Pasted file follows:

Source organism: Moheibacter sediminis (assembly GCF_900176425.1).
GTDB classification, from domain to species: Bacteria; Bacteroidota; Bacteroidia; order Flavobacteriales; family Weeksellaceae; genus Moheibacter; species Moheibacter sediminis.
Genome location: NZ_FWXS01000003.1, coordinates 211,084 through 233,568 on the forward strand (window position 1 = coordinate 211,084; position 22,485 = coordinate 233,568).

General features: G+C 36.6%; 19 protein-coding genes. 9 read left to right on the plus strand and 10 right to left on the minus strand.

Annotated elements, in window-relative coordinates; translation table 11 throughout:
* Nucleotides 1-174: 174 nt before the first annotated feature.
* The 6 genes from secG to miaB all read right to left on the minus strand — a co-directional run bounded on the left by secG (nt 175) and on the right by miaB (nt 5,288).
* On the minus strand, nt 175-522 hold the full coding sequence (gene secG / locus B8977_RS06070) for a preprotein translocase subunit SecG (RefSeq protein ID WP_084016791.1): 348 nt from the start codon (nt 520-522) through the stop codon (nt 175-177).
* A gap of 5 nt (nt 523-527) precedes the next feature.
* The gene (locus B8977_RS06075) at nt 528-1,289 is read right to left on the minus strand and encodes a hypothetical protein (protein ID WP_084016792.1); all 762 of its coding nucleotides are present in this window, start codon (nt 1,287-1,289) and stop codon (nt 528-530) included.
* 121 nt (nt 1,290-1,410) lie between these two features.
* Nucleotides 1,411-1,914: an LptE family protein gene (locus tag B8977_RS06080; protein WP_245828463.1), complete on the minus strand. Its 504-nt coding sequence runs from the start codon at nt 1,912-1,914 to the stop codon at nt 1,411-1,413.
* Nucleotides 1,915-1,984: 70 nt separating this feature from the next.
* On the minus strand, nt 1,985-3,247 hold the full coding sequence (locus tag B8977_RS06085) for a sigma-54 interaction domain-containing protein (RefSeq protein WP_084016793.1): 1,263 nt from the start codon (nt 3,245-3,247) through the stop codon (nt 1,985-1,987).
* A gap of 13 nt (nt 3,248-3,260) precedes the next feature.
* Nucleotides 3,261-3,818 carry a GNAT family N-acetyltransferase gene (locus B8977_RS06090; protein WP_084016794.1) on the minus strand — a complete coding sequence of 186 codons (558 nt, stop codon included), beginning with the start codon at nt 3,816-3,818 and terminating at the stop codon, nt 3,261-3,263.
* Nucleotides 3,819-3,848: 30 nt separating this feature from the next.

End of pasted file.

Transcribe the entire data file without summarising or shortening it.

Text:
Source organism: Moheibacter sediminis (assembly GCF_900176425.1).
GTDB classification, from domain to species: Bacteria; Bacteroidota; Bacteroidia; order Flavobacteriales; family Weeksellaceae; genus Moheibacter; species Moheibacter sediminis.
Genome location: NZ_FWXS01000003.1, coordinates 211,084 through 233,568 on the forward strand (window position 1 = coordinate 211,084; position 22,485 = coordinate 233,568).

General features: G+C 36.6%; 19 protein-coding genes. 9 read left to right on the plus strand and 10 right to left on the minus strand.

Annotated elements, in window-relative coordinates; translation table 11 throughout:
* Nucleotides 1-174: 174 nt before the first annotated feature.
* The 6 genes from secG to miaB all read right to left on the minus strand — a co-directional run bounded on the left by secG (nt 175) and on the right by miaB (nt 5,288).
* On the minus strand, nt 175-522 hold the full coding sequence (gene secG / locus B8977_RS06070) for a preprotein translocase subunit SecG (RefSeq protein ID WP_084016791.1): 348 nt from the start codon (nt 520-522) through the stop codon (nt 175-177).
* A gap of 5 nt (nt 523-527) precedes the next feature.
* The gene (locus B8977_RS06075) at nt 528-1,289 is read right to left on the minus strand and encodes a hypothetical protein (protein ID WP_084016792.1); all 762 of its coding nucleotides are present in this window, start codon (nt 1,287-1,289) and stop codon (nt 528-530) included.
* 121 nt (nt 1,290-1,410) lie between these two features.
* Nucleotides 1,411-1,914: an LptE family protein gene (locus tag B8977_RS06080; protein WP_245828463.1), complete on the minus strand. Its 504-nt coding sequence runs from the start codon at nt 1,912-1,914 to the stop codon at nt 1,411-1,413.
* Nucleotides 1,915-1,984: 70 nt separating this feature from the next.
* On the minus strand, nt 1,985-3,247 hold the full coding sequence (locus tag B8977_RS06085) for a sigma-54 interaction domain-containing protein (RefSeq protein WP_084016793.1): 1,263 nt from the start codon (nt 3,245-3,247) through the stop codon (nt 1,985-1,987).
* A gap of 13 nt (nt 3,248-3,260) precedes the next feature.
* Nucleotides 3,261-3,818 carry a GNAT family N-acetyltransferase gene (locus B8977_RS06090; protein WP_084016794.1) on the minus strand — a complete coding sequence of 186 codons (558 nt, stop codon included), beginning with the start codon at nt 3,816-3,818 and terminating at the stop codon, nt 3,261-3,263.
* Nucleotides 3,819-3,848: 30 nt separating this feature from the next.